Most people associate their risk of heart disease to be related to how much fat they eat. While they are correlated, our fat intake isn’t the only factor that puts us at an increased risk. Other leading factors are high blood pressure, type 2 diabetes, smoking, obesity, unhealthy diet, and lack of physical activity. Some less common factors that can increase your risk include sleep disorders, regular migraines, height, gum disease, and even loneliness. Today we will break down the main risk factors and how they relate to heart disease, plus give you tips to prevent or manage them.
What is heart disease?
Heart disease is the leading cause of adult deaths in the U.S. It is defined as a series of heart conditions that can cause deterioration and reduced function of the heart. Blood vessel damage and blood clots are among the issues seen with heart disease. Heart disease is more prevalent among adults over 50, and men are more likely to get the disease at a younger age than women.
According to the CDC, Coronary Artery Disease (CAD) is the most common form of heart disease in the United States. CAD is the buildup of plaque in the heart’s arteries. Plaque buildup is commonly caused by fat, which is where the correlation between our fat intake and heart disease comes in. Plaque buildup limits the amount of space our blood has to flow through and into the heart. This can cause chest pain, weakness, lightheadedness, shortness of breath, and pain in the arms and shoulders. If not treated, the buildup can grow bigger and increase your risk for heart attack.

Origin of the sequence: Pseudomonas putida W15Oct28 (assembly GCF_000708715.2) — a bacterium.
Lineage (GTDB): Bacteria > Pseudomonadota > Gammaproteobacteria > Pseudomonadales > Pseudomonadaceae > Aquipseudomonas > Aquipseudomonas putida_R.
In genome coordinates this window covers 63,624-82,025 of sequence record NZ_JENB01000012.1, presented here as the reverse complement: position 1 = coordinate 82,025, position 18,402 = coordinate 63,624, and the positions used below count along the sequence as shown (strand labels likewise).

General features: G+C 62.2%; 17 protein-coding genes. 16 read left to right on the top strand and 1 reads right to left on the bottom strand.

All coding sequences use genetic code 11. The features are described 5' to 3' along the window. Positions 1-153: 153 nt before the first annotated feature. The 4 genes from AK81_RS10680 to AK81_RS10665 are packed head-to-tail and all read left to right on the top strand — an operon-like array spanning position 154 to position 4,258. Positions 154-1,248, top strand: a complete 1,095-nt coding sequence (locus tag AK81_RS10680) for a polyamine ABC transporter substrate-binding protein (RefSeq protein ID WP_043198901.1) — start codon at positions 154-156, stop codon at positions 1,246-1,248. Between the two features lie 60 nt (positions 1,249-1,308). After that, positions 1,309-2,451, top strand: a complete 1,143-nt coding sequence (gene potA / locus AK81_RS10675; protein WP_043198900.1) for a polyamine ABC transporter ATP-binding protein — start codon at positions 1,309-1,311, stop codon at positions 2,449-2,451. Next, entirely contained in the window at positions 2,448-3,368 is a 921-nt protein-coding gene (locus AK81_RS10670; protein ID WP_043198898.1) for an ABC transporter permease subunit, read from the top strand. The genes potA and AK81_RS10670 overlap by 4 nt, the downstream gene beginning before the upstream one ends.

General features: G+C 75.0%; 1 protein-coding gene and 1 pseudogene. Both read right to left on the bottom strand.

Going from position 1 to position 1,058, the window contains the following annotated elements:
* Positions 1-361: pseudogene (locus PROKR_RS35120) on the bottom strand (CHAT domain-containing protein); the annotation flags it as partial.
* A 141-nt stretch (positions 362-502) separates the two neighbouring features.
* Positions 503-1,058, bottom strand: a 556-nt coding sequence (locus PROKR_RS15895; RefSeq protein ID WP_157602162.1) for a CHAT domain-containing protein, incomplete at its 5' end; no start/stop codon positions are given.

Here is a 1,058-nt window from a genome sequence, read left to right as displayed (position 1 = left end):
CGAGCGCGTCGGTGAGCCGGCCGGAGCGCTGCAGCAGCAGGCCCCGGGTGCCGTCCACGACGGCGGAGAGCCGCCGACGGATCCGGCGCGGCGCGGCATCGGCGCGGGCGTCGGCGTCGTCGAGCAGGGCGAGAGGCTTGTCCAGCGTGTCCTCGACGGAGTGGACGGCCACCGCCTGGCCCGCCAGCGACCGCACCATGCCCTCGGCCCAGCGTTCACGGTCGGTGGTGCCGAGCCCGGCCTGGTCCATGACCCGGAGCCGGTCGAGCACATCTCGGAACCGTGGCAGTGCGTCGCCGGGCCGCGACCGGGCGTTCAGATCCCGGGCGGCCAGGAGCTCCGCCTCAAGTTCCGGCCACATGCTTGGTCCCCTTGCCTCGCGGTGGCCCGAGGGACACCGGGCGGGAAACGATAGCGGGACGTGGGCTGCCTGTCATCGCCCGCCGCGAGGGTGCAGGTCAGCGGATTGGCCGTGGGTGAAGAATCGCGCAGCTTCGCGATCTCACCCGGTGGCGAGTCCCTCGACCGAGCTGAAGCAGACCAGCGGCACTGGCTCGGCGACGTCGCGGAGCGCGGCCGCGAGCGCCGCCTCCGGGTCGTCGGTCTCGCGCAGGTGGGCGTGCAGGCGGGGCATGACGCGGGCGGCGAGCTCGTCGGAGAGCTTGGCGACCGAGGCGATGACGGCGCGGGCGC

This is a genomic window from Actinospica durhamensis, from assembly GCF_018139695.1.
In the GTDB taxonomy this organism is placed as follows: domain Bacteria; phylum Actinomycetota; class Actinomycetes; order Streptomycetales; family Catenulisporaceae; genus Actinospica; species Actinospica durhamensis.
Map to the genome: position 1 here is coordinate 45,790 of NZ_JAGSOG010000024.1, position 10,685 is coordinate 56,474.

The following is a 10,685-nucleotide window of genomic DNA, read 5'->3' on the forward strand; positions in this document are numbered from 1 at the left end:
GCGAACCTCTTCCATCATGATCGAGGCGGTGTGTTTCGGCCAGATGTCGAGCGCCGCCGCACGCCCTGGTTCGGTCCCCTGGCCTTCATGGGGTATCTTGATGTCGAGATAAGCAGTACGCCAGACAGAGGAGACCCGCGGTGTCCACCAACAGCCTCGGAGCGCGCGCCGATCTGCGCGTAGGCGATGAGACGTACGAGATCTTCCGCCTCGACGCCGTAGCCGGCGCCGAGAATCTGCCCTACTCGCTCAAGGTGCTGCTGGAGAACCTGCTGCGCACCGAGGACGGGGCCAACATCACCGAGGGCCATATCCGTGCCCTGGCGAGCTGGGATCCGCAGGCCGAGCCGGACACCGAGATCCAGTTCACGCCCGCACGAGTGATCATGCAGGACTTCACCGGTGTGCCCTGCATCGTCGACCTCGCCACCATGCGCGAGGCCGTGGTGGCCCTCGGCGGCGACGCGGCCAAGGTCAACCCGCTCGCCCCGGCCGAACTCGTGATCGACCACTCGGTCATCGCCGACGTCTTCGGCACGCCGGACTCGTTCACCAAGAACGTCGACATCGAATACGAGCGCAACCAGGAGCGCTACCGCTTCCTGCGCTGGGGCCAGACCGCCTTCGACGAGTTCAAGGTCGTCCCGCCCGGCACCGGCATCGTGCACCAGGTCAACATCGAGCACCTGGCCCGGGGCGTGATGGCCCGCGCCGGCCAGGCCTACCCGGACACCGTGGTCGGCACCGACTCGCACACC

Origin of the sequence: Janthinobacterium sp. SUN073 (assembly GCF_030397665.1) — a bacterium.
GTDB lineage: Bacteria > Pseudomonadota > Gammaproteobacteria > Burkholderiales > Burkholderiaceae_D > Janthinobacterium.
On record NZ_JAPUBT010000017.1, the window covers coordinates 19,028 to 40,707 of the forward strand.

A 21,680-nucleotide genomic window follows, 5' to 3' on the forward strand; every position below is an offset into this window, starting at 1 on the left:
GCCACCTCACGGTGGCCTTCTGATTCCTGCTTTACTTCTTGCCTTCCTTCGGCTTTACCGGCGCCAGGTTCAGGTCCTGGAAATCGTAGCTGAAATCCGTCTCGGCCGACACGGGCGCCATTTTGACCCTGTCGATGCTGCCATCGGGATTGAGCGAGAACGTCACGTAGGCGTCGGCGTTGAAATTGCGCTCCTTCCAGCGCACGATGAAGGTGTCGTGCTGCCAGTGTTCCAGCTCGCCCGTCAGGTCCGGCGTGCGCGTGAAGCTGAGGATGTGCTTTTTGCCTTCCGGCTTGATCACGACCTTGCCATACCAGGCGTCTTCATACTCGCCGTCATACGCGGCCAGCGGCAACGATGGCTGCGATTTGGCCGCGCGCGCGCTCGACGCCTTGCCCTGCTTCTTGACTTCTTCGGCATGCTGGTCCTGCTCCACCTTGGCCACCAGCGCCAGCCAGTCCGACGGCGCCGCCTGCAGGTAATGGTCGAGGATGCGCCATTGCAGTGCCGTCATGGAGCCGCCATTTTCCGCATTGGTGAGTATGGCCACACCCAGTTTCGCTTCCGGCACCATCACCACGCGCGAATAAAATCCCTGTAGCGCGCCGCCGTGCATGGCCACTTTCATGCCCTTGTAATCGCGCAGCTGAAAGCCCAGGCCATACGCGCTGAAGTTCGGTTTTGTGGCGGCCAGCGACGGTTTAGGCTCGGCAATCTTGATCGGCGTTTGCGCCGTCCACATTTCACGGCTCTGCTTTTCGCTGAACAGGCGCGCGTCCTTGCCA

How am I at risk for heart disease?
High Blood Pressure (Hypertension):
High blood pressure increases your risk because it can cause damage to your heart’s arteries if it stays high for a long time. The damage usually consists of weakened arteries, which are less elastic and can lead to blockages. Blockages can be fatal in the form of a heart attack or stroke.
Hypertension is known as the silent killer because it doesn’t always have obvious symptoms. Causes of hypertension include being overweight, eating too much sodium, smoking tobacco, not getting enough physical activity, gender, race, and age. Men are more likely than women to have high blood pressure. Similarly, hypertension is much more common in African American adults compared to white, Asian, or Hispanic adults. Unfortunately, getting older also puts us at an increased risk of hypertension.
Weight loss, regular physical activity, and minimizing our sodium intake can all help lower hypertension. Stress can also impact our blood pressure, so it is crucial to minimize it wherever possible.
Type 2 Diabetes:
Type 2 diabetes, specifically uncontrolled type 2 diabetes, increases your risk of heart disease. High blood glucose levels, as seen in uncontrolled diabetes, damages our blood vessels and nerves. If the vessels and nerves around our heart are affected, our chances of getting heart disease are greater.
If you have type 2 diabetes, your chances of having high blood pressure, increased LDL or “bad” cholesterol, and high triglycerides are greater simply because you have diabetes.